Getting young stock off to a good start is critical to the success of any livestock operation. For most livestock species, the successful transfer of maternal immunity from a dam to her offspring is the first step and also the cornerstone of neonatal health. Whether we are discussing foals, calves or goat kids, all rely heavily on the ‘passive transfer’ of immunity by means of the first milk or colostrum to provide protection from disease.
During the last 4-6 weeks of pregnancy the dam begins to concentrate proteins called immunoglobulins in the colostrum. Because there is little to no immunity passed to the fetus during pregnancy, it is critical that high levels of immunoglobulins (IgG) be present in the colostrum and available to the offspring immediately after birth. However, the neonatal intestinal tract is ‘open’ to absorb these proteins at birth. Closure of the gut happens quickly and little IgG is absorbed after 24 hours of age.
With this basic understanding of the process of passive transfer it is easy to understand the importance of this critical step as well as the opportunity that exists for failure of the transfer of immunity to a foal or calf leaving it immunologically naïve and therefore, susceptible to any number of diseases. Difficulty birthing is one of the most common and may lead to a weak neonate that is slow to stand and nurse. Poor nutrition level of the dam may lead to poor quality colostrum and/or an insufficient quantity to provide proper IgG levels in the neonate. Harsh weather conditions can also prevent adequate, prompt nursing to facilitate timely transfer prior to gut closure.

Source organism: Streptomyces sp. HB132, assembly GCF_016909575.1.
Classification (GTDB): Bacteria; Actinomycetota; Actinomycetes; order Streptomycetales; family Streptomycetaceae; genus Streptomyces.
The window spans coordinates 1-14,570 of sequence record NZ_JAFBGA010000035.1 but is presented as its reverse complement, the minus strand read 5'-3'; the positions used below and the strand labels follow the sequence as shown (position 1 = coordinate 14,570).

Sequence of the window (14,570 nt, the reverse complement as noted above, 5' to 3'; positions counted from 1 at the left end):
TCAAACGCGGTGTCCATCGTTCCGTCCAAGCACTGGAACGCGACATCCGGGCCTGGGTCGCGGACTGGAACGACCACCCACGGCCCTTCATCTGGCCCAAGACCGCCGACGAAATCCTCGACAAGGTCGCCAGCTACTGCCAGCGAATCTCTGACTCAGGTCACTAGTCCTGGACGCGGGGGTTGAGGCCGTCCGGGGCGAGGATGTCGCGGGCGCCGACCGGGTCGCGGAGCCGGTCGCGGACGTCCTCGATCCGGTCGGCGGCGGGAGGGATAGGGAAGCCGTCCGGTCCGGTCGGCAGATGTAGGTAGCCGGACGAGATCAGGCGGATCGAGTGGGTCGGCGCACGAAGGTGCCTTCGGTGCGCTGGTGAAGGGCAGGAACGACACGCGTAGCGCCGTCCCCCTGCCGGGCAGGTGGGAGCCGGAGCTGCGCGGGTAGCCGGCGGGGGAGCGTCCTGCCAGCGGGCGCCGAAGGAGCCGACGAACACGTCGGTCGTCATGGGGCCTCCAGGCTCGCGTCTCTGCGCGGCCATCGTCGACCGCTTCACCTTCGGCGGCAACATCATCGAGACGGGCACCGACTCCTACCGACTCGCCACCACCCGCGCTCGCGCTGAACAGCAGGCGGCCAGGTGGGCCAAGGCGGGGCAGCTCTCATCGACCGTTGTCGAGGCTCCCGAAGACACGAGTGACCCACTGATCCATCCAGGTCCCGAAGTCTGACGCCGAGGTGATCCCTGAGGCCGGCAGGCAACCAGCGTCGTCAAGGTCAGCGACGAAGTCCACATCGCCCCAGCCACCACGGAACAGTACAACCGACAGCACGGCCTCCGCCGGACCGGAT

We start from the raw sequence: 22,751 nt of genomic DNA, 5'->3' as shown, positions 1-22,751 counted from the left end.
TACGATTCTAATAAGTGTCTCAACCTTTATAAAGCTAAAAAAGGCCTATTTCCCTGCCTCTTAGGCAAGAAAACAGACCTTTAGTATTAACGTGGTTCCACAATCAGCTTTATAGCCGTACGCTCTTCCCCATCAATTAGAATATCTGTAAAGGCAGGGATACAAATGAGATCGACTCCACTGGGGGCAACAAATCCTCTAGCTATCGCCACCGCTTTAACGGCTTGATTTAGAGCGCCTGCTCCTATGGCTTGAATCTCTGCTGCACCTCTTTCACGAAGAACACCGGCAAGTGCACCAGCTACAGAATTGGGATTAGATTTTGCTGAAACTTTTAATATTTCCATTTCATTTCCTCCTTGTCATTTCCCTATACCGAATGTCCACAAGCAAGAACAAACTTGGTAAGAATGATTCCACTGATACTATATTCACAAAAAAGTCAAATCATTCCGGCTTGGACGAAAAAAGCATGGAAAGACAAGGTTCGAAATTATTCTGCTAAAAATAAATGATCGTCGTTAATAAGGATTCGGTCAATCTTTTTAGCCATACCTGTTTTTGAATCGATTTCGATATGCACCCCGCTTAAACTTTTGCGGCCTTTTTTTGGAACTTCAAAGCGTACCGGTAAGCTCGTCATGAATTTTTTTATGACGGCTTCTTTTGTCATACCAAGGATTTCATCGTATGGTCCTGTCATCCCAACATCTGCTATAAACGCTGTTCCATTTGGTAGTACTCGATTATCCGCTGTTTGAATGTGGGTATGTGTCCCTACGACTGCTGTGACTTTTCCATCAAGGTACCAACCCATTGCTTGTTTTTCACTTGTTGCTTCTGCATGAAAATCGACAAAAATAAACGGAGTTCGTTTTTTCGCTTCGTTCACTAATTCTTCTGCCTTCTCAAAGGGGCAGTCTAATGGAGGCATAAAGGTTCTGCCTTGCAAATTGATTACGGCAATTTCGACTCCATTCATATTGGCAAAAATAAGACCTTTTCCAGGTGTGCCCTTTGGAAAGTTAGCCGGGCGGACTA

There are certain measures that producers can take to ensure adequate immunity in the neonate. First is proper care of the dam prior to the end of pregnancy. Proper nutrition is paramount. Strategic vaccination 1-2 months prior to birth can boost IgG levels in colostrum specifically related to those diseases represented by the vaccine. This strategy is commonly used to boost immunity to pathogens causing scours in calves. Close observation and assistance at birth will help to minimize the risks represented by dystocia. If a calf or foal is found weak at birth or slow to nurse, colostrum or a commercial colostrum replacer can be administered by stomach tube if necessary. This is best done in the first 6-12 hours of life to ensure successful absorption. If the window of proper absorption is passed, then your veterinarian can assist in the administration of an intravenous plasma transfusion to directly administer IgG into the bloodstream.
If there is a question in regards to the successful transfer if IgG in a neonate blood tests can determine the level of IgG or protein in the blood and whether or not there is a need for veterinary intervention.
No matter the type of operation, all livestock producers should make efforts to ensure proper passive transfer and discuss plans for assistance and intervention or even testing with their veterinarian.
Darren Loula, DVM, is owner of Christian County Veterinary Service, LLC, a mobile large animal vet clinic.


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